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Uighurs | Washington targets Chinese biotechs

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(Washington) The United States took economic sanctions Thursday against Chinese biotech and high-tech companies, accusing them of helping to amplify surveillance of the Uyghur minority in China’s Xinjiang province.

Relentlessly deploring human rights violations and pointing to threats to US national security, the administration of President Joe Biden is stepping up economic sanctions against Chinese interests, contributing to the deterioration of diplomatic relations with Beijing.

On Thursday, on the one hand, the Ministry of Commerce placed around thirty entities on a blacklist restricting sensitive exports; on the other hand, the Treasury has banned US nationals from doing business with eight high-tech companies, including the world’s number 1 drone DJI.

The latter was already on the blacklist of the Ministry of Commerce since December 2020.

These measures come the day after those targeting five other Chinese entities accused of promoting the trafficking of synthetic opiates, responsible for a record number of overdose deaths in the United States. Beijing castigated these decisions, deemed “unconstructive”.

The Ministry of Commerce and the Treasury have this time decided to attack Chinese high technology, which would be used to violate the rights of the Uyghur population, mainly Muslim, in the region of Xinjiang (northwest).

Human rights groups have reported that China is exercising unprecedented surveillance over this population, including research using DNA and the use of artificial intelligence for facial recognition.

“Scientific research in biotechnology and medical innovation can save lives. Unfortunately, the People’s Republic of China chooses to use these technologies to control its people and repress members of ethnic and religious minority groups, ”lamented US Secretary of Commerce Gina Raimondo, to justify the new sanctions.

Research institutes targeted by the latest US actions include centers focused on blood transfusions, bioengineering and toxicology.

High tech in the service of repression

It “shows how private companies in China’s defense and surveillance technology sectors are actively cooperating with the government in its efforts to suppress members of minority ethnic and religious groups,” said the Under-Secretary of the Treasury for Terrorism and the Ministry of Foreign Affairs. financial intelligence, Brian Nelson.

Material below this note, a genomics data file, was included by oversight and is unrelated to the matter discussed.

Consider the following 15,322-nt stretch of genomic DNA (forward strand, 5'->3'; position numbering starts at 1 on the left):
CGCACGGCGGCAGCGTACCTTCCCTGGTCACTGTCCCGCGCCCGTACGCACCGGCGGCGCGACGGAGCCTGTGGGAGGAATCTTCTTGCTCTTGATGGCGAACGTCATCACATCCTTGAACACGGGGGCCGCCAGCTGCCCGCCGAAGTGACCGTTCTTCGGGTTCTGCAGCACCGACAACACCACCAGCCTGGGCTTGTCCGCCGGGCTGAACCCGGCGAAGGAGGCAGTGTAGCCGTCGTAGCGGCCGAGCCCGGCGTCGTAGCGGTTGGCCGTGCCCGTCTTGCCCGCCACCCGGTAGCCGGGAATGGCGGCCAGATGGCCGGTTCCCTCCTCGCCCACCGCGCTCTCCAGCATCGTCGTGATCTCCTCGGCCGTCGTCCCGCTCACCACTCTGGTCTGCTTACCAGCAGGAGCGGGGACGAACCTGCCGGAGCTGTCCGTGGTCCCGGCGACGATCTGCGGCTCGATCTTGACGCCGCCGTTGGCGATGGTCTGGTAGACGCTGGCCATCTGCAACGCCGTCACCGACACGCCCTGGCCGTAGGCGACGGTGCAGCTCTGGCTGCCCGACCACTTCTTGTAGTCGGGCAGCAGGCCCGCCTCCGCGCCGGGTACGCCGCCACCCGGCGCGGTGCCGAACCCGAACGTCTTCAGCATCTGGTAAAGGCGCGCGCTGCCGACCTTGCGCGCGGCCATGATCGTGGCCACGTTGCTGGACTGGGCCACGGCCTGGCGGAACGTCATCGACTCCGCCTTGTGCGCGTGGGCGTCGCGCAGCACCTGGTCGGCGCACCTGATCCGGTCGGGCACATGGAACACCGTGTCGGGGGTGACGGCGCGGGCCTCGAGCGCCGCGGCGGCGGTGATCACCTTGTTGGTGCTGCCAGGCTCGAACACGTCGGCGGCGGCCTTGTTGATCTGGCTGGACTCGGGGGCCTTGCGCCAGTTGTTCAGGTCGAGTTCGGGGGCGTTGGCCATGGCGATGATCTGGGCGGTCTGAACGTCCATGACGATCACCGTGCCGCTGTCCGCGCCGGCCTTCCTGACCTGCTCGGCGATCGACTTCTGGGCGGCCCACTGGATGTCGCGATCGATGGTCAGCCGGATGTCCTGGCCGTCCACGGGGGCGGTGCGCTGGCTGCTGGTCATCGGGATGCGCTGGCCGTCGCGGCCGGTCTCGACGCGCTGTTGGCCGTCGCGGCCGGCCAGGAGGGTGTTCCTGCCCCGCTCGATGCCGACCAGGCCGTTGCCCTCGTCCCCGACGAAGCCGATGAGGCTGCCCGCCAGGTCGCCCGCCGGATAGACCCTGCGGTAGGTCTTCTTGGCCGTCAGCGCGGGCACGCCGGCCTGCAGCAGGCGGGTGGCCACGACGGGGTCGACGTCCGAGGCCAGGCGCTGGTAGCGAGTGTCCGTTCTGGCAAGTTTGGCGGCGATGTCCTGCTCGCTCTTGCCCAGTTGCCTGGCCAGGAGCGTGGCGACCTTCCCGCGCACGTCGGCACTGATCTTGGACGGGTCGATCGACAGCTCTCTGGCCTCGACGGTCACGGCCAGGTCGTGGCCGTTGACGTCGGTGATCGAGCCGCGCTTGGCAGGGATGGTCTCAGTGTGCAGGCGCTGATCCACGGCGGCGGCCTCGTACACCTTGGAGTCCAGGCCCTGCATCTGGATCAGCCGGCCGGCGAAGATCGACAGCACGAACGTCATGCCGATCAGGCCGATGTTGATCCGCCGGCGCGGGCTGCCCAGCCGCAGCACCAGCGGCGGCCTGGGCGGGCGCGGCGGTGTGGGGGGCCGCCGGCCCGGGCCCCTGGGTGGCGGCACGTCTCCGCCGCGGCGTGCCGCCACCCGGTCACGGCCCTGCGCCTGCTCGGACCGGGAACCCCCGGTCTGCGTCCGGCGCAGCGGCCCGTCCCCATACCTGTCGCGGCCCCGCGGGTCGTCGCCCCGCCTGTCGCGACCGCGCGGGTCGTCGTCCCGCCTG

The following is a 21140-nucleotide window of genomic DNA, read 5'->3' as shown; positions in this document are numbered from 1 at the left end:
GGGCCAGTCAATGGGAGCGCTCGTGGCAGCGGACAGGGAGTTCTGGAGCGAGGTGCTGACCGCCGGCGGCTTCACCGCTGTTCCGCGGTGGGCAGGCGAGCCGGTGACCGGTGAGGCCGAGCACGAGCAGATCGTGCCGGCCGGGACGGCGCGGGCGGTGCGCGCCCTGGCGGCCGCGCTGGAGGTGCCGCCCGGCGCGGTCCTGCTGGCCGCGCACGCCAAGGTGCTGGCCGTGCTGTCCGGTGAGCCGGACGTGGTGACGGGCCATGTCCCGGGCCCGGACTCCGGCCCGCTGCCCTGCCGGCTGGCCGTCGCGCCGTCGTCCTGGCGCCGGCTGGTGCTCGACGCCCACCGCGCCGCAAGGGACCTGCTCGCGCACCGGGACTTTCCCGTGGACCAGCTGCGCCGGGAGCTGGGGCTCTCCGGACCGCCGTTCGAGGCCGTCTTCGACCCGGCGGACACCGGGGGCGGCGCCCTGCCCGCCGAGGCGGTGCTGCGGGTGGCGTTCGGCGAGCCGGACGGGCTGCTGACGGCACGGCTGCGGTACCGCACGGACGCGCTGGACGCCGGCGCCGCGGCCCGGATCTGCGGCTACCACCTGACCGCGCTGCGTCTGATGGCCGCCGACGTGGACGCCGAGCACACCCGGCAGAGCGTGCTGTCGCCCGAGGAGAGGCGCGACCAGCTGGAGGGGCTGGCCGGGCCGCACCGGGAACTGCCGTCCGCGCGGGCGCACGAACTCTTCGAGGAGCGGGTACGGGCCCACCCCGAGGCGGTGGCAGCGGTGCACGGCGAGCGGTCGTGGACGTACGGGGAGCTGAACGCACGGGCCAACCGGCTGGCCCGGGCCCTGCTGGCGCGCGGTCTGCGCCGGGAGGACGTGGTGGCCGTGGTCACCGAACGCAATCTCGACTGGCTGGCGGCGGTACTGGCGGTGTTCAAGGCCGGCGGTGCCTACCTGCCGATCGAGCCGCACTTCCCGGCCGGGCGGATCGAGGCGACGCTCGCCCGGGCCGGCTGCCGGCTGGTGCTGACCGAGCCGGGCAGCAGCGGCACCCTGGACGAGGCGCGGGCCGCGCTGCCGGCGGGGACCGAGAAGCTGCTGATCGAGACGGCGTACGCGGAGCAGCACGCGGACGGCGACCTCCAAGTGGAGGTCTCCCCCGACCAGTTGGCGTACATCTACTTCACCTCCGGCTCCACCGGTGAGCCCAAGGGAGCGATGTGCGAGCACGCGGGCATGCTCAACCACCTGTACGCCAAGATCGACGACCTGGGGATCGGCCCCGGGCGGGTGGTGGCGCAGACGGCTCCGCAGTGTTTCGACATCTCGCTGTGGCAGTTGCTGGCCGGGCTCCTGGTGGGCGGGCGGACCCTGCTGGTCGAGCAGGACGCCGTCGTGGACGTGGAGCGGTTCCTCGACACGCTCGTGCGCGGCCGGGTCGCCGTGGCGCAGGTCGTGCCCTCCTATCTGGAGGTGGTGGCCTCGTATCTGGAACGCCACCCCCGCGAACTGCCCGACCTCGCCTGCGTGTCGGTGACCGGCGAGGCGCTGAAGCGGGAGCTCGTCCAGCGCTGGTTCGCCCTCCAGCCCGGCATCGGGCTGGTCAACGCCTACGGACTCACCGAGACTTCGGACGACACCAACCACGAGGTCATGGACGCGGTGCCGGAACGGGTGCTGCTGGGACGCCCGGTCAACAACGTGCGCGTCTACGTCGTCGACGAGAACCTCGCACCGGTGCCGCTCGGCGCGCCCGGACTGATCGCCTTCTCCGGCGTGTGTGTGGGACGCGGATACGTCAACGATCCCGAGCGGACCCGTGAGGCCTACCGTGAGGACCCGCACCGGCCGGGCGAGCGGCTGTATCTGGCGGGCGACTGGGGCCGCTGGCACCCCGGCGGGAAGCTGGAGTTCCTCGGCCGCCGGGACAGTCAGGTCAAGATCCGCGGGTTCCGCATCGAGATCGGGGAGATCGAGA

“The Treasury remains committed to ensuring that the US financial system and US investors do not support these activities,” he added.

A total of 37 entities were added to the Commerce Department’s list of companies accused of being involved in activities “contrary to the foreign policy and national security interests of the United States.”

The list includes Chinese companies, but also firms from Georgia, Malaysia and Turkey, according to the document due to be published in the official gazette on Friday.

Intensification of sanctions

Concretely, Washington has decided to restrict sensitive exports to the Chinese Academy of Military Medical Sciences and 11 of its research institutes because of its biotechnology work, including “alleged brain control weapons,” he explains. he.

Experts, witnesses and the US government say more than a million Uyghurs and other Turkish-speaking Muslims are being held in camps. In addition to the forced sterilization of women, China is accused of imposing forced labor.

The United States has called the campaign genocide and, citing human rights concerns, plans to boycott official representation at the Beijing Winter Games next year.

China says these are vocational training centers and, like many Western countries, the government is seeking to reduce the appeal of radical Islam following deadly attacks.

But the United States is not about to ease the pressure. They are even expected to soon become the first country to ban all imports from Xinjiang, arguing that labor in the camps is so widespread that it is difficult to separate products that are made under these conditions from other goods.

After lengthy negotiations, elected Democrats and Republicans reached agreement on a law that will ban all imports from the region, unless there is tangible proof that the production does not involve forced labor.

Xinjiang is a major source of cotton supply. The Workers Rights Consortium, which monitors factories, estimates that 20% of clothing imported into the United States each year contains material from that region.



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